Yes, there are many other voices of Christian (Eastern, Protestant, and Roman) consequence, down to our present day, but in terms of historical impact, few stand with Luther. This volume from Fortress Press, includes English translations of three seminal essays produced in 1520: To the Christian Nobility of the German Nation, The Babylonian Captivity of the Church, and, The Freedom of a Christian. They represent the heart of Luther's case against the Roman papacy, and the heart of the Reformation. His case cites many specific points, is filled with both reverence for God and scripture, and contempt for the self-aggrandizement, politicking, callous money-grubbing, and arrogance of the papal office holders and papist "flatterers":
"If the pope in Rome can grant dispensations and scandalously sell them for money, then every priest may give the same dispensations without price and for the salvation of souls. Would to God that every priest were able to do and remit without payment all those things we have to pay for at Rome, such as indulgences, letters of indulgence, butter letters, mass letters, and all the rest of the confessionalia and skullduggery at Rome and free us from that golden noose the [papal] canon law, by which the poor people are deceived and cheated of their money! If the pope has the right to sell his noose of gold and his spiritual snares (I ought to say 'law') for money, then a priest certainly has more right to tear these nooses and snares apart, and for God's sake tread them underfoot. But if the priest does not have this right, neither has the pope the right to sell them at his disgraceful fair. . . But they have bound us with their canon law and robbed us of our rights so that we have to buy them back again with money. . ."
It is inescapable that many Roman Catholics will continue to find Luther offensive, for the obvious reason that he accuses the popes of his time of extortion and theft, heresy, quickness to repression and violence, lies, arrogance, conspiracy and racketeering, political entanglements and manipulation, influence peddling, disdain for Christ's example and teachings, love of material wealth, disdain for love itself, and so forth. He often uses the name "Avarice" in reference to the papal office. He says that if the pope is not the Anti-Christ, then the Anti-Christ need not be feared, as no one could more damage the world's understanding of Christ's teaching than had the Roman popes. Not the kind of accusations that Catholics bound to doctrines of papal supremacy can comfortably countenance! But it is also inescapable that Luther writes as one expecting that his readers will recognize truth in what he writes, and that indeed a large number did. These essays are among the most necessarily scathing and significant of the story of Christendom. They deserve the attention of all Christians.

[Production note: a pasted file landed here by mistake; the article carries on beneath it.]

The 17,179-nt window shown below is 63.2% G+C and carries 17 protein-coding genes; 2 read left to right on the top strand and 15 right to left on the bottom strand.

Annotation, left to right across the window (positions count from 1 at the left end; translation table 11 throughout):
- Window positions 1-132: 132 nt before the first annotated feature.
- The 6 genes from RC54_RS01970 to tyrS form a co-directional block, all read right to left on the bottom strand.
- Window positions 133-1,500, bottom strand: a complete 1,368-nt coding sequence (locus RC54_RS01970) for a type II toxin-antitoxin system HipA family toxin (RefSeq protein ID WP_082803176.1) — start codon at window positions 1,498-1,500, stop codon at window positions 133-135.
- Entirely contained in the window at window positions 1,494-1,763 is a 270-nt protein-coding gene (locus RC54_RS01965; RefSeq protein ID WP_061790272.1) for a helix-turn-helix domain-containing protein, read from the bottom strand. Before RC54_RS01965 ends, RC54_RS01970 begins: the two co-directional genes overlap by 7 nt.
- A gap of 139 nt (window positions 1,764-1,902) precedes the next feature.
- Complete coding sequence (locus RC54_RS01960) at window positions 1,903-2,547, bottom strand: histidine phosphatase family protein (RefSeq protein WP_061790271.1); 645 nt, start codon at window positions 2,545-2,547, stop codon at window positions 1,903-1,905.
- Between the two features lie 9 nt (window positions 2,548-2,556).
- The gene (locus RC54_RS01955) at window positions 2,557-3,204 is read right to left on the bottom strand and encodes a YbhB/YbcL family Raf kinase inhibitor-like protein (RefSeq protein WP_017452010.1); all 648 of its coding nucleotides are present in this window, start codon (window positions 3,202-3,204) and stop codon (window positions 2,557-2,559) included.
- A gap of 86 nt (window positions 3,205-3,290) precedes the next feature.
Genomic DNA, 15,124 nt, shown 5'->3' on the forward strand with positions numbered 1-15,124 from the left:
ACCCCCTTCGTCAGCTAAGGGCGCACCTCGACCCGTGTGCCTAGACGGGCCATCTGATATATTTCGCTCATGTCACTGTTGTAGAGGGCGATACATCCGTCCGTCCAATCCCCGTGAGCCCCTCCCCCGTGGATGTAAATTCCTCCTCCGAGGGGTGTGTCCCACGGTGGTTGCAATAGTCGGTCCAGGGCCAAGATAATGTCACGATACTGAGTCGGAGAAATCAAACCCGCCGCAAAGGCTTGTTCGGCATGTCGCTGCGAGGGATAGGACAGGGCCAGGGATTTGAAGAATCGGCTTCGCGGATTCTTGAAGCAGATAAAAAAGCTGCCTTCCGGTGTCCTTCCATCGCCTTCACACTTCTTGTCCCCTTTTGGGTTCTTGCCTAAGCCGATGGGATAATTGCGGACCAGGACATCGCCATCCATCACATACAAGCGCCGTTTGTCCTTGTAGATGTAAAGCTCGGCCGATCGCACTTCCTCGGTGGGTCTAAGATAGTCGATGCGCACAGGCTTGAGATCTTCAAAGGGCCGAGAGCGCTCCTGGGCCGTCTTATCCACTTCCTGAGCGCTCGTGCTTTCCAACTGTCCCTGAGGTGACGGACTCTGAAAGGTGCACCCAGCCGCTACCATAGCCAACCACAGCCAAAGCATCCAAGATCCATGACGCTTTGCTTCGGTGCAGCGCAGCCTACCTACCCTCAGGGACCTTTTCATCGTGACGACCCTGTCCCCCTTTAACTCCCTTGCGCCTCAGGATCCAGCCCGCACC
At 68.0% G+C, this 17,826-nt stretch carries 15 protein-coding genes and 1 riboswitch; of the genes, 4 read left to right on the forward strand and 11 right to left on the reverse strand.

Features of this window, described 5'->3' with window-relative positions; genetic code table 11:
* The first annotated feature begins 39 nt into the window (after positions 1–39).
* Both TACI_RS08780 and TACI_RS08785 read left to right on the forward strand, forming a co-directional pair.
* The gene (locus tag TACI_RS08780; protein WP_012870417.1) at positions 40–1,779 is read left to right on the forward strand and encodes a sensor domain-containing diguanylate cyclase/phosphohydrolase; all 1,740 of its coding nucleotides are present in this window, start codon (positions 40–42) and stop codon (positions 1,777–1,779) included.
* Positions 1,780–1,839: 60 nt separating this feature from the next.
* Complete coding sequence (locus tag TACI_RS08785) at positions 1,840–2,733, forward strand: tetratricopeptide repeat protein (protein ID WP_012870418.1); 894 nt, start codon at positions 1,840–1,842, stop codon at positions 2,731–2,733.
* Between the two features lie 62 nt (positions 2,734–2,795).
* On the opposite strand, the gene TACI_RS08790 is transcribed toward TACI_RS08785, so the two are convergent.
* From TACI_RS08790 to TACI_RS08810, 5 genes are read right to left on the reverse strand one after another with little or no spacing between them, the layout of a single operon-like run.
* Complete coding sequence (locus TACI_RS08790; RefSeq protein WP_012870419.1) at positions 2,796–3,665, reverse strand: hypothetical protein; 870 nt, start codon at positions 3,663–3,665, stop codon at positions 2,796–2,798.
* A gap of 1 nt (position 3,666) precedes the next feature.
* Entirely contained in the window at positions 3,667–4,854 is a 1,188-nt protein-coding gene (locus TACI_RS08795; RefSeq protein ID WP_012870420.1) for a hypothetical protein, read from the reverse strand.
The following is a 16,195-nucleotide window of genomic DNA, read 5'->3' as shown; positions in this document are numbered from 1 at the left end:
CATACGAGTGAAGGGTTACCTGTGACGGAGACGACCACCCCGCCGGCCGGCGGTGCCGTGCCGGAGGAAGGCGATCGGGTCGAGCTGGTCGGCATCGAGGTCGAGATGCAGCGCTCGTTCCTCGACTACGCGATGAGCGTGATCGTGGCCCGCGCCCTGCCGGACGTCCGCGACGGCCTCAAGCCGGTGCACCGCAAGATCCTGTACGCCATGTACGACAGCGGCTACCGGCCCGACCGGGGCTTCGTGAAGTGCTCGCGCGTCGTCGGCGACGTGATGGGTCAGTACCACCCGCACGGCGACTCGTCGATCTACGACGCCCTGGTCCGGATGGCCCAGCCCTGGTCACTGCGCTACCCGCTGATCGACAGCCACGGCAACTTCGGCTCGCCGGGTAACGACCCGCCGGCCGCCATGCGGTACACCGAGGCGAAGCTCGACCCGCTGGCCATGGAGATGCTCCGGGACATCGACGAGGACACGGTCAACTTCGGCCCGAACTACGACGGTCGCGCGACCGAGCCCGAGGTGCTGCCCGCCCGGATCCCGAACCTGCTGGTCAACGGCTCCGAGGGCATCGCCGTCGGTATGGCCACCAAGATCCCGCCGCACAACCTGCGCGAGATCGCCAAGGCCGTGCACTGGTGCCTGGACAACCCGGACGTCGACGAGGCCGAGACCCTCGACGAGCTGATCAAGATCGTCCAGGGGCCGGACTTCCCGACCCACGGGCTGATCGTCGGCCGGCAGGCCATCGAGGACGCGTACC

Titles of the Three Treatises Jun 9, 2007
Since no one has mention them, here are the three essential Lutheran texts: 1. An Open Letter to the Christian Nobility 2. The Babylonian Captivity of the Church . . . Luther's reorganization of the sacramental system 3. The Freedom of a Christian Luther takes on the Roman Catholic Church and none too kindly. Important to both the history of Christianity and the history of Germany -- and of course to all practicing Lutherans. It might even be eye-opening to many Lutherans today who only know of Luther from his catechism.
Even as a Catholic, I appreciate this work Mar 13, 2007
Being that these three works were the foundation of Luther's reformation(if you dont count the 95 Theses), they are important for any Christian to read. Personally, as a Catholic, these dont offend me. They address very real issues of the time. Do I think they are totally right and justified to cause millions to break with the Church? Not really. But then again, it was a much different scenario at the time. Any Catholic or Protestant who wants a firm grasp on their roots needs to read these.
Great single volume May 16, 2000
This little volume contains three of Luther's most (in)famous treatises. Whether or not you agree with his theology, it is interesting to read his work directly rather than to depend on secondary sources. This inexpensive volume will give readers a glimpse into Luther's thought and a taste for his polemical style. He's not always polite, but never fails to be entertaining!